THE International Finance Corp. (IFC) of the World Bank Group is now working with the Department of Agriculture to improve post-harvest inspection and quarantine procedures to reduce losses and ensure better acceptance for Philippine products in the world market.
IFC presented a five-year program to improve food safety—particularly on inspections and quarantine of local and imported meat and fish products that would benefit some 1,500 agribusiness ventures and save around $12 million from reduced cost in complying with import and export safety requirements.
At present, IFC is advising the Philippine government how to streamline trade practices and focusing inspections on goods that pose the highest risk to the reputation and quality of locally made products.
Being the largest global development institution focused exclusively on the private sector, the IFC is helping the DA to set up an online system for sharing data about risks found in agri-fishery products that affect humans, plants and animals.
Agriculture Secretary Proceso Alcala said the streamlining of quarantine procedures would help prepare the country for the Asean integration by 2015.
“These trade logistics reforms are far-reaching, and we want our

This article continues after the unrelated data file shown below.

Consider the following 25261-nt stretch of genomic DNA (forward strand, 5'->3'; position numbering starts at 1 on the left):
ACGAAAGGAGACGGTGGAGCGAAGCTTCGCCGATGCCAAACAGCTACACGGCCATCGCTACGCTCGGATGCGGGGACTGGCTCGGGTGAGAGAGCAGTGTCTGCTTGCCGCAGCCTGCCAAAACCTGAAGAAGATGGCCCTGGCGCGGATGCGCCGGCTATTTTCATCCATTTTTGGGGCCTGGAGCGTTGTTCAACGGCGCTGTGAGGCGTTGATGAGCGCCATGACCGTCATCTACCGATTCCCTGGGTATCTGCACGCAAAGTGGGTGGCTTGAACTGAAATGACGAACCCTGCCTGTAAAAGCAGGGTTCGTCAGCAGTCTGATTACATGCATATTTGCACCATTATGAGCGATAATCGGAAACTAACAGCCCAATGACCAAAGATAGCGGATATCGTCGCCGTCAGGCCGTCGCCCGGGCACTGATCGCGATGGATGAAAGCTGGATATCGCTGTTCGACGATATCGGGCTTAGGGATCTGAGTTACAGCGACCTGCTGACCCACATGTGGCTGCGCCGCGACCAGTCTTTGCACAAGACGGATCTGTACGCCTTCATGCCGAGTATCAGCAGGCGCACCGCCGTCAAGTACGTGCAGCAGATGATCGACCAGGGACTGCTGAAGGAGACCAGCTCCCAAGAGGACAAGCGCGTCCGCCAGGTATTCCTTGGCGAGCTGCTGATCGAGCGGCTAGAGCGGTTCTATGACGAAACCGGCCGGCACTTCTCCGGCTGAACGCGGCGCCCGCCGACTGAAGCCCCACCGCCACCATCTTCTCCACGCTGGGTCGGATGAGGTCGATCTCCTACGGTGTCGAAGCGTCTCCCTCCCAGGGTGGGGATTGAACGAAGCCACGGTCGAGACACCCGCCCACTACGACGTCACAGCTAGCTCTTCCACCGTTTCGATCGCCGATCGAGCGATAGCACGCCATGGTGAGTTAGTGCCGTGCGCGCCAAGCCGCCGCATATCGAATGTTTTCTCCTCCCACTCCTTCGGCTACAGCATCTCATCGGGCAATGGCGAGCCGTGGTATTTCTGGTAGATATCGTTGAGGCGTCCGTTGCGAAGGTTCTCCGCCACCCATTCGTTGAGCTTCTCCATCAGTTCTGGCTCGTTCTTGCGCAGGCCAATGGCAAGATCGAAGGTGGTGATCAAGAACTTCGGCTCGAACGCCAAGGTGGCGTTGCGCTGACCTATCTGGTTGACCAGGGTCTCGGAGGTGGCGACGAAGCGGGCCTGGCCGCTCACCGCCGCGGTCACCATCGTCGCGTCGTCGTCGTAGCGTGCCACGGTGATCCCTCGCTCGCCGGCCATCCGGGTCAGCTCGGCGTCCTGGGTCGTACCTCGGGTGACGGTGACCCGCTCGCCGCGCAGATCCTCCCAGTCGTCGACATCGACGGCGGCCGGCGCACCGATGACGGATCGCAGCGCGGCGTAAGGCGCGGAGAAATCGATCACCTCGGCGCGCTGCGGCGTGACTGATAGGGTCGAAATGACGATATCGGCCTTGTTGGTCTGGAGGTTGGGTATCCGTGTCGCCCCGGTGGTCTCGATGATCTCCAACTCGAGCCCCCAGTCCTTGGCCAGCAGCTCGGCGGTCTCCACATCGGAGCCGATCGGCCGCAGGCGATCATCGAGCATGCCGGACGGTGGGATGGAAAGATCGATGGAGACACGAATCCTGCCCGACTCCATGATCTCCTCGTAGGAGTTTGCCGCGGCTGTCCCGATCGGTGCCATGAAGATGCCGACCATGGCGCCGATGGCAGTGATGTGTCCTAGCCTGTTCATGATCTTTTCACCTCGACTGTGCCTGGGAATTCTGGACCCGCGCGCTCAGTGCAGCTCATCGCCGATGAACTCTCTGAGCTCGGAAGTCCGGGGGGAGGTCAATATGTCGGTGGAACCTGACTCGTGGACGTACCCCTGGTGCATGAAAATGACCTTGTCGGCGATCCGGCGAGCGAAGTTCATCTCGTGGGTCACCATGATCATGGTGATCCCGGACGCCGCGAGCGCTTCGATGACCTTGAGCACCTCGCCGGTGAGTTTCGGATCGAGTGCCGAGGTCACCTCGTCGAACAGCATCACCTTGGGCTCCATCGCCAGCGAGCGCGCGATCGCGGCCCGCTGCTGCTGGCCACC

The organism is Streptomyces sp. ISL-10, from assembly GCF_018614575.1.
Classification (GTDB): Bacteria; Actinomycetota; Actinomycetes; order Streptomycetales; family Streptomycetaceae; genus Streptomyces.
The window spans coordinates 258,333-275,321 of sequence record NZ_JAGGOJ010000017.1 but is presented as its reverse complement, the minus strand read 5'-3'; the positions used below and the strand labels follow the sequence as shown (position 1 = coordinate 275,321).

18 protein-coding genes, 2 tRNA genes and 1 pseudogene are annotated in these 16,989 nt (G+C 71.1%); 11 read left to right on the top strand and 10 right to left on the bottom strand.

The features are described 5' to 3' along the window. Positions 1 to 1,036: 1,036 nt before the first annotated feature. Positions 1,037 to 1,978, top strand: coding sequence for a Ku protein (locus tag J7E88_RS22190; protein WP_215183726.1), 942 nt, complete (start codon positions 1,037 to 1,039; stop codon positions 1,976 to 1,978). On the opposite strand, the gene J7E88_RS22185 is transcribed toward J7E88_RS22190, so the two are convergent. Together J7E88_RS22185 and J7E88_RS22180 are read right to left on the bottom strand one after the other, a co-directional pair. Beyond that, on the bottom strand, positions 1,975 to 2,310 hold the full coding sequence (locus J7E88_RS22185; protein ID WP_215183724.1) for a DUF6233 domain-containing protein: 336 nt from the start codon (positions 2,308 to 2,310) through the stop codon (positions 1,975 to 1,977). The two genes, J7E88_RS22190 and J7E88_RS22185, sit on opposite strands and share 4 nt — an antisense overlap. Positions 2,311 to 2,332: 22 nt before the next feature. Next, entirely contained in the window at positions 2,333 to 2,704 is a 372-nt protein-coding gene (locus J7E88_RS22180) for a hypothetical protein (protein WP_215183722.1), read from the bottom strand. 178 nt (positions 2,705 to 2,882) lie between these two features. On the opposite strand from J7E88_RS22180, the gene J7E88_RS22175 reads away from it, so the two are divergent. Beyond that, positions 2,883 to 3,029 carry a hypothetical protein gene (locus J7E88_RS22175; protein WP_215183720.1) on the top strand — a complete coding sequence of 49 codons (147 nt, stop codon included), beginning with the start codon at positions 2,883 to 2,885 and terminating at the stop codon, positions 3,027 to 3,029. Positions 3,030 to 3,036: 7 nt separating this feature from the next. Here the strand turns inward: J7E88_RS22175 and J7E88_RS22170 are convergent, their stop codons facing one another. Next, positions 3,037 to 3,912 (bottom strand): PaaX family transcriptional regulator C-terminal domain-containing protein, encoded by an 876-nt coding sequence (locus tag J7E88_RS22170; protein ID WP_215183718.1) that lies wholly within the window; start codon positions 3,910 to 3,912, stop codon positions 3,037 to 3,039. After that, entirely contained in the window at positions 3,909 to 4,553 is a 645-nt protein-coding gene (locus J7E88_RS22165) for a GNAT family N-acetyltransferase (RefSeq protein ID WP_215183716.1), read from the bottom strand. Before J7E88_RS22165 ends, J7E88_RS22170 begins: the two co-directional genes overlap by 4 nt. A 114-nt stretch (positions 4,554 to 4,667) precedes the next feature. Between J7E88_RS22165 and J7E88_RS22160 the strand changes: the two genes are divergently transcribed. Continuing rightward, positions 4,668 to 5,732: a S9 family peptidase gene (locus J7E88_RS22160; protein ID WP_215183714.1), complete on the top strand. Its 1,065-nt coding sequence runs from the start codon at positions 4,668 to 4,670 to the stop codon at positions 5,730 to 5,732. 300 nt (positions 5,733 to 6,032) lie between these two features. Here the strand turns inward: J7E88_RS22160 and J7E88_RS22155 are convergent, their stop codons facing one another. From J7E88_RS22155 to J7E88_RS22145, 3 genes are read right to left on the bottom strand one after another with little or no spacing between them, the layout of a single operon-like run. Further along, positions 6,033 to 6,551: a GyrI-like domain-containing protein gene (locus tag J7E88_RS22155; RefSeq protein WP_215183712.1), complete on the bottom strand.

decisions informed by feedback from our stakeholders,” Alcala said.
“We want to say that the imported and domestically produced meat, milk, fish and plant products are safe for human consumption. We also want to assure other countries that ‘proudly Philippine-made products’ are free of pests and diseases,” Alcala said.
IFC and the DA are holding consultations this week with local agri-fishery businesses on how to improve the country’s border inspection procedures and combat pests and diseases in plants, fish and animal.
“The program will help reduce the cost of compliance with quarantine requirements and provide round-the-clock, real-time access to import and export trade data for better risk management and trade analysis,” said IFC resident representative Jesse Ang.
The partnership between IFC and the DA is supported by the Canadian government.